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FPS Board of Education discusses school choice options

By: Jonathan Shead | Farmington Press | Published December 27, 2019

File photo by Deb Jacques

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FARMINGTON/FARMINGTON HILLS — School choice was once again the topic of discussion at the Dec. 17 Farmington Public Schools Board of Education meeting.

The district currently offers three school choice options for residents and nonresidents.

The intra-district option allows students in kindergarten through eighth grade to cross assigned district lines and choose the school they’d like to attend.

Under the Michigan Public Act 227 of 2004 option, which is open to all grade levels, children of nonresident employees of the district can attend Farmington Public Schools.

Under Section 105 of the State School Aid Act, kindergarten through eighth grade students from the same intermediate school district — in this case, the Oakland Intermediate School District — can attend the district’s schools. Section 105 is closed to students in grades nine through 12.

Assistant Superintendent Aaron Johnson, who is the leader of the school choice committee for FPS, said the district has to reintroduce and vote on school choice options yearly. If approved, the proposal would go into effect for the 2020-2021 school year.

“The only thing that has changed from this year is that we were petitioning to lower the number of spots that we are offering,” Johnson said. “We offered 40 spots per grade level (last year).”

This year, the district will offer 25 spots per grade level for kindergarten through eighth grade, plus an additional 40 seats maximum for waitlisted students. Intra-district students will receive first priority, followed by PA 227 students and then Section 105 students. If the applications received by the district exceed the 25 spot limit, a lottery will determine which students are accepted.

“None of our grade levels had students that came in from Section 105 that was above the number 25. That was one (reason),” he said. “The other reason is that we are actually getting close to being at capacity at our elementary level. In order to make sure we can properly maintain those levels — obviously, we won’t go above, but if we offer 40 (spots) then we have to place 40. We are not at a place where we can bring in 40 more (students) because of space. We don’t want to put ourselves at a disadvantage.”

All school choice options in the district exclude the Farmington Science, Technology, Engineering, Arts and Math Academy because attendance at that school is reserved for resident students and is already determined by a lottery system.

The district can only deny a school choice applicant access to the district if they have had previous disciplinary issues in the past, Superintendent Robert Herrera said at the Dec. 17 meeting.  No other criteria must be met by students for consideration.

“There has to be space available. … If it’s a special education student, we have to accept them regardless of their status. We can’t deny with regard to gender, race, socioeconomic or other factors,” Johnson said.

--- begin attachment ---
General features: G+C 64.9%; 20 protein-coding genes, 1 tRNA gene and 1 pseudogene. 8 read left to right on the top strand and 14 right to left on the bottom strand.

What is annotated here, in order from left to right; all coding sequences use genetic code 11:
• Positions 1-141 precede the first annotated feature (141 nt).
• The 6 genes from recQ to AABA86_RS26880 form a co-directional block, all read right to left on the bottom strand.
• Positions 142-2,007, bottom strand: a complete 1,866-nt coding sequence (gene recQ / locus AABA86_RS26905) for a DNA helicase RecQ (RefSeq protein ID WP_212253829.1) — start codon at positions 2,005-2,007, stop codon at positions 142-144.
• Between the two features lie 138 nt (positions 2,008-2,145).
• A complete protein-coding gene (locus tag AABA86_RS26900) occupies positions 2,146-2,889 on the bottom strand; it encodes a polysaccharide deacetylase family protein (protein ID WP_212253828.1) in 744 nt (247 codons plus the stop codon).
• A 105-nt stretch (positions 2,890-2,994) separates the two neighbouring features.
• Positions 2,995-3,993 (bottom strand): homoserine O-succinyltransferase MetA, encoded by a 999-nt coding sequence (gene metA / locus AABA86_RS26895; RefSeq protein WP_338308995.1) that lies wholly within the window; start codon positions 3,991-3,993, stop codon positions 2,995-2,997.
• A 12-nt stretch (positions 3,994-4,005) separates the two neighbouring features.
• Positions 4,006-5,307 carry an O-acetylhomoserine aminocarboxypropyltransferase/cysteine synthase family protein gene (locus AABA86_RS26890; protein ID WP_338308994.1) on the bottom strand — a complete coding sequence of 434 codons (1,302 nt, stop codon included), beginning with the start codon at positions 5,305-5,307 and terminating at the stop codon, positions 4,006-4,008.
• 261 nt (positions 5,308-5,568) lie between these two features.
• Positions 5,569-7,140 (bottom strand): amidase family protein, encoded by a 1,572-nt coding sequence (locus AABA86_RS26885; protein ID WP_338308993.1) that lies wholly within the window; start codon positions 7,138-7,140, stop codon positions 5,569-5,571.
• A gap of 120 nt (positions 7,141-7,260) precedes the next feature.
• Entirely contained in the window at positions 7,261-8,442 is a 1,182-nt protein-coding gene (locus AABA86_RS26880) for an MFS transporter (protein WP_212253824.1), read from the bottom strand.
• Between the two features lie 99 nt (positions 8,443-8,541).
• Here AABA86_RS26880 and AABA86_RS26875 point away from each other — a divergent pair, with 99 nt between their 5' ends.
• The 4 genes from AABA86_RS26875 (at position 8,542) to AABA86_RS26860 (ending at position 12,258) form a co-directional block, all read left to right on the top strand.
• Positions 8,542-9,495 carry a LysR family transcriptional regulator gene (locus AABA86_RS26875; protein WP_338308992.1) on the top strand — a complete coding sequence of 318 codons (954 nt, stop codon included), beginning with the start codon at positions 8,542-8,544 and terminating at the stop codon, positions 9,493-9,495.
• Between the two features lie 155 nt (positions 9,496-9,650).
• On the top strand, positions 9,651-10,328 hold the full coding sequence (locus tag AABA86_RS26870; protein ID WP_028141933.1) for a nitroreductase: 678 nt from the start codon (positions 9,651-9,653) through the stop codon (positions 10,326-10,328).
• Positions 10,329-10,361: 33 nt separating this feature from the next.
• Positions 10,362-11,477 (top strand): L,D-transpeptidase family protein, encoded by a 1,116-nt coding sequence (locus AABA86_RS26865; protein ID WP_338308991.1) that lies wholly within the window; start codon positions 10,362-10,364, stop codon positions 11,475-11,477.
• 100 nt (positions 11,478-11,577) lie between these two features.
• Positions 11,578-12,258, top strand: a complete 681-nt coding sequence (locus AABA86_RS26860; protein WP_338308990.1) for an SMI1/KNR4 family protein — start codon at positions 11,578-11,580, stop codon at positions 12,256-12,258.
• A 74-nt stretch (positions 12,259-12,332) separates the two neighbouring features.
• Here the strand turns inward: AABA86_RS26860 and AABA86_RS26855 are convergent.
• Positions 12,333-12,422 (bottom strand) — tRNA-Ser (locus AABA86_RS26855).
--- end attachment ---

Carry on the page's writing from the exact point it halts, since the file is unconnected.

Board of Education Trustee Terry Weems expressed her concerns at the meeting about the district’s current school choice options not extending into the high school level, specifically in regard to the intra-district component. Other trustees echoed Weems’ comments.

Johnson said the primary reason the options don’t extend to high school students is to ensure attendance levels at each high school stay balanced and don’t negatively affect staffing ratios. He said the district saw this occur firsthand with the closing of Harrison High School, with more students selecting to attend Farmington High School, “which has presented some challenges there.”

Despite the districtwide cutoff, Johnson said administrators still make decisions on a case-by-case basis.

“Personally, I’d like to see this go through 12th grade. I appreciate the consideration for the ninth grade year, where you want to make sure you have enough room in each class, but I’d like to see some flexibility in letting kids who are already in our district, (and) are staying in our district … be allowed to stay in their high school,” Weems said at the Dec. 17 meeting.

Herrera agreed with Weems’ sentiment.

“Maybe we can mine down a little farther. I find it hard to believe we have that significant a number of high schoolers moving within the district that it’s creating an imbalance. To allow that student to remain with that high school program is probably very meaningful to the student,” he said.  “The worst case scenario is that they may not be eligible for transportation now. … Maybe we need to consider exploring further to see the level of impact it would have if we did create more parameters allowing children to stay at their high school.”

Johnson noted the concerns and later stated he plans to address those issues with his committee members before returning to the board for a final vote.

With the holiday season and break, he admitted it may be difficult for his committee to convene, and they may consider requesting an extension before the proposal returns to the board for a vote.

The board was expected to vote on school choice options Jan. 14. Board of Education President Pam Green said she doesn’t believe the concerns expressed by trustees will affect the board’s ability to vote Jan. 14, saying that the concerns aren’t directly related to school choice options, but rather potentially complementary issues that should be addressed when possible.

To view the full discussion on the topic, visit farmington.k12.mi.us/tv-10. For more information on Michigan’s school choice options, visit michigan.gov.

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